Samsung, with more than a third of total revenue, led the field, followed by Toshiba, Micron, Hynix, Intel, Powerchip and Spansion.
NAND revenue for 2012 was $20.2bn. Revenues were split:
Others (Powerchip and Spansion) 0.57
As well as smartphones and tablets, market drivers were SSDs, and retail flash products like flash drives and flash cards.
An important factor also was strength in component pricing, which fuelled similar vigour in product pricing, stock pricing and – ultimately – revenue.
Samsung had Q4 NAND revenue of approximately $2bn, ending the year with a total of $7.5 billion or 37 % market share. Samsung’s quarterly revenue since 2009 has hovered between $1.7 and $2.1bn, helped by integration with its booming mobile device business, particularly smartphones.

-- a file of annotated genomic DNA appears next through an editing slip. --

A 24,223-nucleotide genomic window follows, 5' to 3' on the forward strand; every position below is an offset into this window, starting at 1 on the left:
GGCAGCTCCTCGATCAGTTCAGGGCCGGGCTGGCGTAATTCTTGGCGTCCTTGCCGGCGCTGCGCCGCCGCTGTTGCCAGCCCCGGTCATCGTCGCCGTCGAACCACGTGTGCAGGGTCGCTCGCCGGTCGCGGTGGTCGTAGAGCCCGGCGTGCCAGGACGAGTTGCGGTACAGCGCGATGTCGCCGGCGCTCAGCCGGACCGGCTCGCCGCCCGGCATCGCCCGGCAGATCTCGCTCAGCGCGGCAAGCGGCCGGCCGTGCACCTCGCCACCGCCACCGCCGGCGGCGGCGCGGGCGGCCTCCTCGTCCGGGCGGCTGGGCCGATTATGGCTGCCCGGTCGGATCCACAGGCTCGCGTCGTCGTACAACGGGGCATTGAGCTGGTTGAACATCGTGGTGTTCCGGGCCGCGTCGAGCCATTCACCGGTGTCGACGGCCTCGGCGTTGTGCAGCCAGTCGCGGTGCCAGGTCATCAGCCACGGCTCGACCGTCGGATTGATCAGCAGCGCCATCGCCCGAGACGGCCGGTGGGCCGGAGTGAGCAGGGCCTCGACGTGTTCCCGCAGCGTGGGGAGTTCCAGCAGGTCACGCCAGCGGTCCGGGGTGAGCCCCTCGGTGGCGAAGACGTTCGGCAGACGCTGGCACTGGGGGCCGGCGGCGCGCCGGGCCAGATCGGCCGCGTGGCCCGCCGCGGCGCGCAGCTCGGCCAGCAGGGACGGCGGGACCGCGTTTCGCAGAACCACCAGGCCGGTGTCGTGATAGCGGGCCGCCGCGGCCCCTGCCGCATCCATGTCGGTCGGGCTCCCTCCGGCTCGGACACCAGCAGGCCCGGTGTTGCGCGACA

Toshiba’s NAND revenue in the fourth quarter amounted to $1.8bn for a year-end total of $6.2bn with a 31 % share.
Hynix had Q4 NAND revenue at $683 million edging Micron’s $672m., although their year-end ranking was reversed, with Micron’s $2.7bn giving it nearly a 14 % market share, compared to Hynix’s $2.3bn that translated into an 11 % share.
Intel, the fifth player of note, had Q4 revenue of $484m for a 2012 total of $1.4bn, equivalent to 7 % market share.
The rest of the market, at 0.3 %, was shared by Spansion and Powerchip.
Spansion products hit the market in Q4, though these are focused on customers of its industrial NOR flash and will not develop a sizeable market share position.
NAND flash output from Macronix and Winbond Electronics is also expected shortly, even though they are not expected to surpass Spansion’s $10m Q4 revenue level anytime soon.